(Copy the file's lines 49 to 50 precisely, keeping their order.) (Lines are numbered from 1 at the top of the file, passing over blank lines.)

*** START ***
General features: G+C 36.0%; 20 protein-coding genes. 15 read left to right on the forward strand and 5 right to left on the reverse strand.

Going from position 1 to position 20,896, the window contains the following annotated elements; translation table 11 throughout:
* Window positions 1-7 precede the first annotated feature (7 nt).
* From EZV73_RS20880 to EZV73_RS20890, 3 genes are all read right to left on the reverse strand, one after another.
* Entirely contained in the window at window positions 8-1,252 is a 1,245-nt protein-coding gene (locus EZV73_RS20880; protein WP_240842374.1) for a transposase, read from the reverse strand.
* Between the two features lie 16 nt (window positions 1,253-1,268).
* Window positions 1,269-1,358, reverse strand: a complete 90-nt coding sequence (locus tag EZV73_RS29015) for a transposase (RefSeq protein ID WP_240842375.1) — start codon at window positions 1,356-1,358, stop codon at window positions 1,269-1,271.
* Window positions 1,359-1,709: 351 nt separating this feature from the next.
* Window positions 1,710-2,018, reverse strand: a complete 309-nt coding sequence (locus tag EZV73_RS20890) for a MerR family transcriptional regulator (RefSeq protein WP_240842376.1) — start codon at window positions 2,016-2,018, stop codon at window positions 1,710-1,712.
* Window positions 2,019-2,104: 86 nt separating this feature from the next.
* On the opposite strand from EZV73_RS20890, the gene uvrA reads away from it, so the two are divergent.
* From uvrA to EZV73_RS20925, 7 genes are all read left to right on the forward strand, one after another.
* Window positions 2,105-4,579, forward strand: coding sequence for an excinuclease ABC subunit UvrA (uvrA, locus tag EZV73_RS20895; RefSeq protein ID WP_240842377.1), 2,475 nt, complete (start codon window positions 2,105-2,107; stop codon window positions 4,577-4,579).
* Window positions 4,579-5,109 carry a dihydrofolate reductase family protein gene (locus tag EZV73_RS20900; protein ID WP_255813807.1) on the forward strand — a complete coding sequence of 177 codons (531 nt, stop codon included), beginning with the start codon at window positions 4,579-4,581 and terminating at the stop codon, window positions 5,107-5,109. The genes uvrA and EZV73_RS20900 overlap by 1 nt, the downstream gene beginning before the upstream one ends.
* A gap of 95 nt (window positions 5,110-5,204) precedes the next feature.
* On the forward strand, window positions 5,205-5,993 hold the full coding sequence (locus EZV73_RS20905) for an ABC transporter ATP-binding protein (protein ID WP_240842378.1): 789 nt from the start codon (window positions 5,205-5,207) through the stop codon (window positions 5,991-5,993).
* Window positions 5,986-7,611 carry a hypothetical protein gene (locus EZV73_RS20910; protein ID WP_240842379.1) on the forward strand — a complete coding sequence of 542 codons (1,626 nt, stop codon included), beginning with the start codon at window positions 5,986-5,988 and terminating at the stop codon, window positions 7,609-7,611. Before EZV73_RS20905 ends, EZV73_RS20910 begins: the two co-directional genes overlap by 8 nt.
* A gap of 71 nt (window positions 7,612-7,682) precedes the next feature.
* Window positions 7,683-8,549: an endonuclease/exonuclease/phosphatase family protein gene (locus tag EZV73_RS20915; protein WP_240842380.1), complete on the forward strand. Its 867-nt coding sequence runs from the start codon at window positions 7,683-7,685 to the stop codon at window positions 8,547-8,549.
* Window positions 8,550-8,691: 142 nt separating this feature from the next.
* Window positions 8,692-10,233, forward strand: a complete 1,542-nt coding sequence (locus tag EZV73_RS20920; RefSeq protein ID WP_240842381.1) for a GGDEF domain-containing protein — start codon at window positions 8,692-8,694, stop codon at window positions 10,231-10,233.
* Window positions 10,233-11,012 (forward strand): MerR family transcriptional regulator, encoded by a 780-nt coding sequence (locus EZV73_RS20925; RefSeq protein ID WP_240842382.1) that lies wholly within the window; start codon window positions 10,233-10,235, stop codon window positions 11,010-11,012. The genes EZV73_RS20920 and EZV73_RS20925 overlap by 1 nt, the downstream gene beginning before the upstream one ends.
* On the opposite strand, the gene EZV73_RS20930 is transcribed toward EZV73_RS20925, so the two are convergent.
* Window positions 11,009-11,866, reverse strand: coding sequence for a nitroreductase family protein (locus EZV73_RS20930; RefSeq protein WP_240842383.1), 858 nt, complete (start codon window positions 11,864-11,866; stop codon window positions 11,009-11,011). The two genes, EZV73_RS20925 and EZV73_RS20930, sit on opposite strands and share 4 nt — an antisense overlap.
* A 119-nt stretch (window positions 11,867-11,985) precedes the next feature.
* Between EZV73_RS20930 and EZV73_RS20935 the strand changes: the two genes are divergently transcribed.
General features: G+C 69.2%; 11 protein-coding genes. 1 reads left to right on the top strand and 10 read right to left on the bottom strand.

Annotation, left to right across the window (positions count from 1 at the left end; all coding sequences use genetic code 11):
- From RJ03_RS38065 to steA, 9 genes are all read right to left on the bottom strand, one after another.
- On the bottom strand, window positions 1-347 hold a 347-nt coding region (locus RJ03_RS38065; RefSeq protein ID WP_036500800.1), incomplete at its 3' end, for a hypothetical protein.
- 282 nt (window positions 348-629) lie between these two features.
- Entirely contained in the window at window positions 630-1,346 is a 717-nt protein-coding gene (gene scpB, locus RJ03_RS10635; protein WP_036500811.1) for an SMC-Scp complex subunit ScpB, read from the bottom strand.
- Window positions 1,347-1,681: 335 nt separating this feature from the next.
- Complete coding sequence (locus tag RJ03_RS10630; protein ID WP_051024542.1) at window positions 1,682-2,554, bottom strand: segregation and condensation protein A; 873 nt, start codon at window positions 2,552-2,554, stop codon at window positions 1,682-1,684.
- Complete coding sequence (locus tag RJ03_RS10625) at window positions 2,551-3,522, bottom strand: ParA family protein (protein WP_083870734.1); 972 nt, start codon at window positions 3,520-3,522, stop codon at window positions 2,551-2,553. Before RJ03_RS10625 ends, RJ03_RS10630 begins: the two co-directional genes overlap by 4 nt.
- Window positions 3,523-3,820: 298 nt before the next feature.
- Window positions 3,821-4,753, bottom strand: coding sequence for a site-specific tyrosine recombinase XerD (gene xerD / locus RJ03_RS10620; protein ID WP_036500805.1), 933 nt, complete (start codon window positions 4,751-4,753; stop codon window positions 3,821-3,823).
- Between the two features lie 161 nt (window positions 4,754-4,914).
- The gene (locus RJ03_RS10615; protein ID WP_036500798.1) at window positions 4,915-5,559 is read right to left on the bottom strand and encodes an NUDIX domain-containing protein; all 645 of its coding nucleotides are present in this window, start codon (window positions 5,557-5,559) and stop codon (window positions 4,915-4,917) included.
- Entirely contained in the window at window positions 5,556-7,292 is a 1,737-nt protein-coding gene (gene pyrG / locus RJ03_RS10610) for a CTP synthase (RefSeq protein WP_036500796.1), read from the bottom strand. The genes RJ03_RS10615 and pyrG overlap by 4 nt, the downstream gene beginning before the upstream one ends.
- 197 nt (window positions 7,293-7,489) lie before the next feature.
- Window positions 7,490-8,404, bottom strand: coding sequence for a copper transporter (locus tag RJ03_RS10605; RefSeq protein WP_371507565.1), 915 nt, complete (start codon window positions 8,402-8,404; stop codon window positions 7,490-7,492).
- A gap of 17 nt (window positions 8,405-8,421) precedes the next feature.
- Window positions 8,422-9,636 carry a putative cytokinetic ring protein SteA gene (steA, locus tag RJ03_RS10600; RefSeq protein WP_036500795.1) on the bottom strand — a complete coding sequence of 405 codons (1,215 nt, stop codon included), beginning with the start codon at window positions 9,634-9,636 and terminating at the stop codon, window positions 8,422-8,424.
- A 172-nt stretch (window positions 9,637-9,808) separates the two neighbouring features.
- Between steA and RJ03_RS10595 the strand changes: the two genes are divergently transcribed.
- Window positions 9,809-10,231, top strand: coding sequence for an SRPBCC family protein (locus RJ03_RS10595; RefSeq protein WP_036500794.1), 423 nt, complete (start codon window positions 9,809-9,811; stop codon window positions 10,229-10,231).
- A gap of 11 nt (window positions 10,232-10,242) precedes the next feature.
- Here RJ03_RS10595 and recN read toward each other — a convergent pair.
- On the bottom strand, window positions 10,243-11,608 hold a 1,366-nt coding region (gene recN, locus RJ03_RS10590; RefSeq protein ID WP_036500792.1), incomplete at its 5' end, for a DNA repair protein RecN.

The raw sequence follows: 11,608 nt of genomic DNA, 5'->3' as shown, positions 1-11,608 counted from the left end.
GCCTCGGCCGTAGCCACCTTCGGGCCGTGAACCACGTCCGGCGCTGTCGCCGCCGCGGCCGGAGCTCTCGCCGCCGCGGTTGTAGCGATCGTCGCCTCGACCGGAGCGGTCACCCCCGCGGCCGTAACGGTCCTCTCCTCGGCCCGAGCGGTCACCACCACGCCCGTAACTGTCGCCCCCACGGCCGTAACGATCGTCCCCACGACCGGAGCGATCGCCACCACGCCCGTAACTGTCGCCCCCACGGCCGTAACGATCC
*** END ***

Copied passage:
- Here RJ03_RS10595 and recN read toward each other — a convergent pair.
- On the bottom strand, window positions 10,243-11,608 hold a 1,366-nt coding region (gene recN, locus RJ03_RS10590; RefSeq protein ID WP_036500792.1), incomplete at its 5' end, for a DNA repair protein RecN.